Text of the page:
Anaerobic digestion and composting also helps waste by-pass landfill sites. Researchers at MIT have applied for a patent for a method using bacteria, which are normally used to make yoghurt, to convert raw food waste into lactic acid. In turn the lactic acid can be used to produce the biodegradable plastic polylactic acid. And this polymer can be used to make items from tea bags to medical implants.

Food waste in the home

As inflation outstrips salaries, real wages have been falling since 2010, driving consumers to make savings by tackling home-generated food waste. Reducing this will have the combined benefits of saving money and enabling shoppers to reduce their environmental footprint, generating much goodwill into the future.

Lurking in the average family fridge are items that have been forgotten, pushed to the back of shelves, and are well past their use-by date. Using a camera Bosch’s Home Connect fridge takes and sends photos of the food to a phone app, reminding users of perishable foods already in the fridge. Carers find this feature particularly useful as it negates the need for them to make a house visit purely to check fridge contents before going to the supermarket. Bosch has also filed a family of patent applications to protect fridges that record use-by dates on food, helping the user make informed decisions about what to have for dinner that night.

These are effective but expensive solutions for shoppers who essentially want to save money. A cheap and easy solution for many people is to adjust the fridge temperature to ensure produce is at optimal freshness. After discovering that 74 per cent of shoppers have their fridge thermometers incorrectly set, Sainsbury’s produced and freely distributed easy-to-use fridge thermometers. The thermometers are based on single colour liquid crystal technology and were developed by LCR Hallcrest.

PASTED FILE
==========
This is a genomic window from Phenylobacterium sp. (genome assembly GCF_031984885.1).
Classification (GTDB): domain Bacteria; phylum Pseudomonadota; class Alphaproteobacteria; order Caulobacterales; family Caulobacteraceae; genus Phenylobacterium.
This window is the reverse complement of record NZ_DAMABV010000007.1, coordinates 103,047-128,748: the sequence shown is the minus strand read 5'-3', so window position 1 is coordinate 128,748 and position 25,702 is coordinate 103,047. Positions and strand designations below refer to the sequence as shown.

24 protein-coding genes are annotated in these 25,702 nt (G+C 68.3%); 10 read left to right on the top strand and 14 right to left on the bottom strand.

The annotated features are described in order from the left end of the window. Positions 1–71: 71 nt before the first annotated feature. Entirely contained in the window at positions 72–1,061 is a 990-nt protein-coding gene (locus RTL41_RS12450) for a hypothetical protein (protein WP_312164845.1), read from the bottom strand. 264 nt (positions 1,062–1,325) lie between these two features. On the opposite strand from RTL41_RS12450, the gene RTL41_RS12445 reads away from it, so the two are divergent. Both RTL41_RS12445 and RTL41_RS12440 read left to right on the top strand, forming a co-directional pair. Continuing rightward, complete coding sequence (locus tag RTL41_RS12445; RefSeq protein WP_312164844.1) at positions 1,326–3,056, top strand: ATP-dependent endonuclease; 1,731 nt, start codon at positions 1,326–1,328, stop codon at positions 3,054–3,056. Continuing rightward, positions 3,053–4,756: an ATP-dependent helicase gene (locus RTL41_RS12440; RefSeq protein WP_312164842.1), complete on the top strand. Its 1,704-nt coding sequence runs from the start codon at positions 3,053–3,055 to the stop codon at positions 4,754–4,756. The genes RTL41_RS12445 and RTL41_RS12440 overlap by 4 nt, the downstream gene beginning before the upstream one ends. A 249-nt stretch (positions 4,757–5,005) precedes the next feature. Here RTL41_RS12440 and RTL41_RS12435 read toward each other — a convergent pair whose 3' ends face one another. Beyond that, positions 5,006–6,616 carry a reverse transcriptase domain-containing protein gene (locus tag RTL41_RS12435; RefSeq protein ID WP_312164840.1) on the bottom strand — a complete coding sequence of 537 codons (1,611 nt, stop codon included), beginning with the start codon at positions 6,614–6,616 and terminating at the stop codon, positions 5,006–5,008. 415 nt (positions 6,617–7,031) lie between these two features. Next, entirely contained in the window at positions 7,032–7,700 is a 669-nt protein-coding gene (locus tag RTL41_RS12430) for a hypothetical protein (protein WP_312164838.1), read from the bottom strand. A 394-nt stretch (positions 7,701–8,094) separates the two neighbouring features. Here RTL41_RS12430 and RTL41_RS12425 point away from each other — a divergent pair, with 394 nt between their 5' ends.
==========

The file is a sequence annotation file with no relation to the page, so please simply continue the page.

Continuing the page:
It’s clear that the quest to reduce food waste is a far reaching challenge for the food industry, shoppers and governments. And it can be easy to forget that this is a ‘problem’ much of the global population would welcome. Nevertheless there is clear evidence that the combination of a real wage squeeze for much of the UK’s population and goodwill towards the environment from consumers, together with the gradual introduction of government legislation, will drive and attract innovation in this area.

If your company is developing innovative solutions to address food waste, Barker Brettell may be able to assist you in gaining protection for your innovation. We will work with you to extract your core invention and devise an IP strategy to supplement your business goals. For recommendations and commercially-focussed advice on IP protection in this sector, please contact your usual Barker Brettell attorney.